Social media and managing our children’s use of it has proven to be a monumental parenting challenge for us all – particularly as we ourselves are having to ‘learn on the job’ so to speak.
Then you throw into the mix this curve ball chapter of our lives, where social media is proving to be an absolute lifeline to us all in terms of engaging and communicating with friends, family and the wider world – more than ever before we need to be ‘on it.’
Our children have access to many different social media groups where they’re often communicating with school friends and out of school activity circles. For our children, we as parents and guardians need to find a way to embrace these social media circles while ensuring our children are using them safely.
Yes we’re Mums, Dads and Guardians – but for now we have another string to our bow as ‘Social Media Managers.’
Time to arm ourselves with our new job description and a robust list of the top 5 must do’s…
1. Dependent on their age, agree with your child the social media accounts you are happy for them to have. Keep an open dialogue on this so they feel they can share and challenge your opinions openly. Debate is a healthy but ensure you are well educated so you can be firm on your stance on this. I’m sure there are many of us who are unaware of the minimum age restrictions for using various social media platforms.There’s a great visual aid created by Internet Matters that will help guide you through the minimum age minefield.
2. If your child is under a certain age it’s probably best to set up their phone/tablet so that when they visit the app store to download the app, whether on google play or the apple store they have to request permission from you. You will receive a notification to your device that they are requesting your permission and once you’ve granted it the download will commence. Better to be safe than sorry.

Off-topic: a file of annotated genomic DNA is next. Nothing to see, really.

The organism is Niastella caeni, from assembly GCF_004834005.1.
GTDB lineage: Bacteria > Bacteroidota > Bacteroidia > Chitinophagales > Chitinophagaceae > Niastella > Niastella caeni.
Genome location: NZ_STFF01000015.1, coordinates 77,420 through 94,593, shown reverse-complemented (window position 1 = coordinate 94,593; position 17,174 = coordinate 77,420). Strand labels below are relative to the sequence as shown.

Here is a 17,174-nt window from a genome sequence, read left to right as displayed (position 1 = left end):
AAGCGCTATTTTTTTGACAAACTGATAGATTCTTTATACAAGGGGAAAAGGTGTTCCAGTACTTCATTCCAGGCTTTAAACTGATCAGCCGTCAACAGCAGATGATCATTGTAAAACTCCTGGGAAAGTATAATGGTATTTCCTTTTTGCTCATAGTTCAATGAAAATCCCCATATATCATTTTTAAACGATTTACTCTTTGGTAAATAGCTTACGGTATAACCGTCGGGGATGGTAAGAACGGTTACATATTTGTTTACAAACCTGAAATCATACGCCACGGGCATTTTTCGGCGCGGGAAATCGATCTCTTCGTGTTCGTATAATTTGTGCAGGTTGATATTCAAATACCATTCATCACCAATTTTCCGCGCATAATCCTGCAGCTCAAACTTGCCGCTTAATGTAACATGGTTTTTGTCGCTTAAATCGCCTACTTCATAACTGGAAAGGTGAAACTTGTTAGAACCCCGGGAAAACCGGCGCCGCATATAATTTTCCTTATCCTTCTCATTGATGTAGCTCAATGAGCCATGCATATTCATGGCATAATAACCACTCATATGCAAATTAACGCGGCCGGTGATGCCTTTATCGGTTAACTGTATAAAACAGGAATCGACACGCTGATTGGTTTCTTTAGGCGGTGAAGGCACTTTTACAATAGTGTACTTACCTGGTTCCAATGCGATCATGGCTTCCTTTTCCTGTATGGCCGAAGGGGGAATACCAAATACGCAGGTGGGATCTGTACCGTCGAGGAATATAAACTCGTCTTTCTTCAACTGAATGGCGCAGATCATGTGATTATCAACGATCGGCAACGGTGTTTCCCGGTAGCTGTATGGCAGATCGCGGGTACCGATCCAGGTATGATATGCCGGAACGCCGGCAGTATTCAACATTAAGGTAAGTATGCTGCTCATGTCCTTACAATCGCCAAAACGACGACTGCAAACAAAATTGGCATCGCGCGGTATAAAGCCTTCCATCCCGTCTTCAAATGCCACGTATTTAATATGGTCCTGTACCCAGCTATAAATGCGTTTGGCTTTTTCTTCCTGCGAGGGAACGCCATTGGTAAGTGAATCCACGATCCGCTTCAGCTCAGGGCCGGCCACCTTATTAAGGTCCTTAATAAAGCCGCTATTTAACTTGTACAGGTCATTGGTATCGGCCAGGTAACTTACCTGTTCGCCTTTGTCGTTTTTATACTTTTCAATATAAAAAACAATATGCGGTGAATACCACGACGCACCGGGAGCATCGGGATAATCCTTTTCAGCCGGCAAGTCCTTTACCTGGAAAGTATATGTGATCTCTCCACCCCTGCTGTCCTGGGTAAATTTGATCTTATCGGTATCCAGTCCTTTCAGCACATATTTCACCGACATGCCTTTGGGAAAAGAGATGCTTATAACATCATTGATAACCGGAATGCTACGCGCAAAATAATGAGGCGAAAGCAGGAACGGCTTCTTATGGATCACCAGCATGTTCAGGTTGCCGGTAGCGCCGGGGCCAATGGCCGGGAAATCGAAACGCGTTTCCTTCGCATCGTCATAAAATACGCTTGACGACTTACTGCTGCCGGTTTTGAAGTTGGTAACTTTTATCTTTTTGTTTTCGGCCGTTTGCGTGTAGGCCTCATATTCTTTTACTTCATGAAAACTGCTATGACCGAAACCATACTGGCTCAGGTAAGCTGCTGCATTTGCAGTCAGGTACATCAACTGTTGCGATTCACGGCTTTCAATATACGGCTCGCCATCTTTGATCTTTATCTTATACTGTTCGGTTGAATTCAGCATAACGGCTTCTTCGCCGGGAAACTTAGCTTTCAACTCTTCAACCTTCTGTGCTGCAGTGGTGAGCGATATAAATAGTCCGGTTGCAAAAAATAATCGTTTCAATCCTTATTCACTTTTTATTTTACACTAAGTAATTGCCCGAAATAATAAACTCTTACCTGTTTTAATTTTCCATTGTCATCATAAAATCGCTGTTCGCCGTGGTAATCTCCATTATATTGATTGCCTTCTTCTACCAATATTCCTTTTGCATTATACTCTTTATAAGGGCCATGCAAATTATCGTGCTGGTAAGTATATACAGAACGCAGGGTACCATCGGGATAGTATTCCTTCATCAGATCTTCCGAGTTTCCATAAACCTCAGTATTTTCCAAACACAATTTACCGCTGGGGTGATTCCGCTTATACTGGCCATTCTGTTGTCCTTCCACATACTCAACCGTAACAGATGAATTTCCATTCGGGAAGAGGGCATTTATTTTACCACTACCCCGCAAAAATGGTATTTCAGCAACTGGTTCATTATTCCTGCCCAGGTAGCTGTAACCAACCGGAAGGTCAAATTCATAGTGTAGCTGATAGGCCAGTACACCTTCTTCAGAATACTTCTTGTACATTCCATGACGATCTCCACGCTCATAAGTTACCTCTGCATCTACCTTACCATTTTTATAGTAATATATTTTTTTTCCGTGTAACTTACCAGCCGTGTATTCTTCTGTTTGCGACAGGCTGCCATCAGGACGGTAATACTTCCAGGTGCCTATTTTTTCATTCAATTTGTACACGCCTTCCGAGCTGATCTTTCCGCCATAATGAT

3. You need to check your child’s privacy settings – they may not be fully aware of the importance of this but its setting these up appropriately that will put a fence around them in terms of who can engage and interact with them. Again Internet Matters have come up with a great go to guide to help you achieve this.
4. Make sure they don’t publically share content that gives away information pertaining to where they live, what school they go to, their age etc. This can often be done innocently but by doing so it gives people who may not have appropriate intentions the ability to target users of a certain age or geographical location.
5. It sounds simple and makes common sense, but make sure they are only friends with friends. By that we mean ‘real’ friends. Social media has the potential to make your child feel extremely popular and the temptation to accept friend requests from people who they are loosely connected with will be very real. The need to know that the click of a button from someone asking to be your friend and a click of acceptance of this in return is not representative of friendship in the real world. This really is one to bring home to them.
So that’s the essentials covered! We hope this quick go to guide helps children and parents communicate safely from afar during these challenging times.